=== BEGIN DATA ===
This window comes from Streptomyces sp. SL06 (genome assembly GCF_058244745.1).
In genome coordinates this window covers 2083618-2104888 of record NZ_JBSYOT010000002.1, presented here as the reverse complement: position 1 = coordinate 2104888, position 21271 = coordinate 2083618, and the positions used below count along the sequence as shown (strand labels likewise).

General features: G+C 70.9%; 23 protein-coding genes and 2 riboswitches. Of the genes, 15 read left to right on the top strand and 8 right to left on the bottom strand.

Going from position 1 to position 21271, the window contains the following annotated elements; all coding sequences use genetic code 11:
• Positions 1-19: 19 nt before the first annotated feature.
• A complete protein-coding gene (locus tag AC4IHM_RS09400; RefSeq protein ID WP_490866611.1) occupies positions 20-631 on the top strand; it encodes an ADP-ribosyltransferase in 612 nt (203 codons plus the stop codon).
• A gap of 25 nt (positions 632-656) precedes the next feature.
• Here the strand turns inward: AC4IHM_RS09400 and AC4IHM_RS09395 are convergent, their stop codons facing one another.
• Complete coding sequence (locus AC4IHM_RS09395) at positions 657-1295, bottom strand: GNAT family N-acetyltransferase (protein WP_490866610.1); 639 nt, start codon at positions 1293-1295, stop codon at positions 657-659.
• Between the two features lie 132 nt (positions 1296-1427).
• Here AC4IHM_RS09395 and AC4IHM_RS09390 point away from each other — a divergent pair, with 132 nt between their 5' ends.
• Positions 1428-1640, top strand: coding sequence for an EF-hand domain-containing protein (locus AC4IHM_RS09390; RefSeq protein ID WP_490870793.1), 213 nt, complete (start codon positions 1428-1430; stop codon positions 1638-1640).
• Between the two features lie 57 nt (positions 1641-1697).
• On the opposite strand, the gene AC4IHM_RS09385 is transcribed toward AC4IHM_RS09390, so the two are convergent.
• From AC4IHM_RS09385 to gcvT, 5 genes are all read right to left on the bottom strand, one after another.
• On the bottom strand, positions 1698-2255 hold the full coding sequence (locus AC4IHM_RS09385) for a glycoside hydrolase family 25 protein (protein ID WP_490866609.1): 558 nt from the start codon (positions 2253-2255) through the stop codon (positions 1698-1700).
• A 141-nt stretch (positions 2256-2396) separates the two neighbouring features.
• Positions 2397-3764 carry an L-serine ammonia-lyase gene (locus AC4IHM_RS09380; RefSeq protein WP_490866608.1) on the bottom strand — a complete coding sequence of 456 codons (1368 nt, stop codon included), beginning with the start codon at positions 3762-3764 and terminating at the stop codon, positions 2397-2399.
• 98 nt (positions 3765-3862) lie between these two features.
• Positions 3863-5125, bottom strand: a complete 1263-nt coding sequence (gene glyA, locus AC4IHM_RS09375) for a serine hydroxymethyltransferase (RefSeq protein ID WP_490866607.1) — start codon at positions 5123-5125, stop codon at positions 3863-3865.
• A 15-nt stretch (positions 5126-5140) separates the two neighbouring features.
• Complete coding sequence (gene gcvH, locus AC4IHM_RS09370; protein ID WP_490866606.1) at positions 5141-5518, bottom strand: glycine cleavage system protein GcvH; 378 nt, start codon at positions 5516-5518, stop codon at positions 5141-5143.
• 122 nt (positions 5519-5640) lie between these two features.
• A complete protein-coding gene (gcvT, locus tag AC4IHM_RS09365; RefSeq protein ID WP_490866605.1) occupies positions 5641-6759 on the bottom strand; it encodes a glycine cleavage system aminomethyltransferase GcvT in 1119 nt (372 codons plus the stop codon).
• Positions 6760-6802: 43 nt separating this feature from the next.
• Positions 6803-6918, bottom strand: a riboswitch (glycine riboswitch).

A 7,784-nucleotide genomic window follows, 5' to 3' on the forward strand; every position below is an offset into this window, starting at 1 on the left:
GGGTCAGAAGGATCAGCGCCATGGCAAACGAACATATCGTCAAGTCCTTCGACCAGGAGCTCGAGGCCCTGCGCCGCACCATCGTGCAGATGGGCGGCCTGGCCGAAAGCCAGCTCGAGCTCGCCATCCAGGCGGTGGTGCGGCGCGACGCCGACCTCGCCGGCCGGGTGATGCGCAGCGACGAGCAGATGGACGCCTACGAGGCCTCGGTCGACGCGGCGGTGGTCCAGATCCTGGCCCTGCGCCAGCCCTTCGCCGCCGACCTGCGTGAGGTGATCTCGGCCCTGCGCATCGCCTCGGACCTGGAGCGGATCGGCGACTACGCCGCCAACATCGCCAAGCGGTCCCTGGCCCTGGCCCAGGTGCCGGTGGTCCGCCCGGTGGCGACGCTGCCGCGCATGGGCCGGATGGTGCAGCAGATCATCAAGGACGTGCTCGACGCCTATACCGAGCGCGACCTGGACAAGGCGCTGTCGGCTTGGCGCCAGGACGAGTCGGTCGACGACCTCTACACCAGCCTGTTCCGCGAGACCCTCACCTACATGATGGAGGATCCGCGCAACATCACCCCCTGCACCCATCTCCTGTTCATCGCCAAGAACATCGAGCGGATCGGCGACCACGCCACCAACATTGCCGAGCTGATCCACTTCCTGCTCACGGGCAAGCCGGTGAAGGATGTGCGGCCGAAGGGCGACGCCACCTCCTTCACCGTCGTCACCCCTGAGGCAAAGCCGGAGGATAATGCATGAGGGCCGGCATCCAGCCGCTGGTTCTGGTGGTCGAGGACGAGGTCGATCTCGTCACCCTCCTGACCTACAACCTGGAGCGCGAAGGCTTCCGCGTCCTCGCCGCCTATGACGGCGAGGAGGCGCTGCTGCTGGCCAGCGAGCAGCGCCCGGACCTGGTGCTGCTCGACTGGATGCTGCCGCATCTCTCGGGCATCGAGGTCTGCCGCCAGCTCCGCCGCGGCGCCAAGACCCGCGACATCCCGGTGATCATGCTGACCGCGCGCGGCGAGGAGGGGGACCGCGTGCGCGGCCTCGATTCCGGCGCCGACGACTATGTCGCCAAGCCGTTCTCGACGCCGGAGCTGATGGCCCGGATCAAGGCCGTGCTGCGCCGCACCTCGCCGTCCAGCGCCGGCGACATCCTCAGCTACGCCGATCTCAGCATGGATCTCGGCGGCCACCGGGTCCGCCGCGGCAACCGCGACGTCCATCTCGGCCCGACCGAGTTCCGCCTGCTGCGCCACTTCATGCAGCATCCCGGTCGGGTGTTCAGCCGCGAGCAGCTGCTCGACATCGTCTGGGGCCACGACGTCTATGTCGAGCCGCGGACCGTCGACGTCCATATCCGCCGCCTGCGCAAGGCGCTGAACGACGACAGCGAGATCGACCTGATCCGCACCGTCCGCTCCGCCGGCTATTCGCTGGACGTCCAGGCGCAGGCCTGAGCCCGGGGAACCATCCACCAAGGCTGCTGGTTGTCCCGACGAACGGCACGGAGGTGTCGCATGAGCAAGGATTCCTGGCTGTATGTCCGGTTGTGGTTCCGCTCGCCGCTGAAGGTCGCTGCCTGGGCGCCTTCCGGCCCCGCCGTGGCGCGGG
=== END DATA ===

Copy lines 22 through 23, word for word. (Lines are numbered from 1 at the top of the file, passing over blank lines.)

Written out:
• Complete coding sequence (gene gcvH, locus AC4IHM_RS09370; protein ID WP_490866606.1) at positions 5141-5518, bottom strand: glycine cleavage system protein GcvH; 378 nt, start codon at positions 5516-5518, stop codon at positions 5141-5143.
• 122 nt (positions 5519-5640) lie between these two features.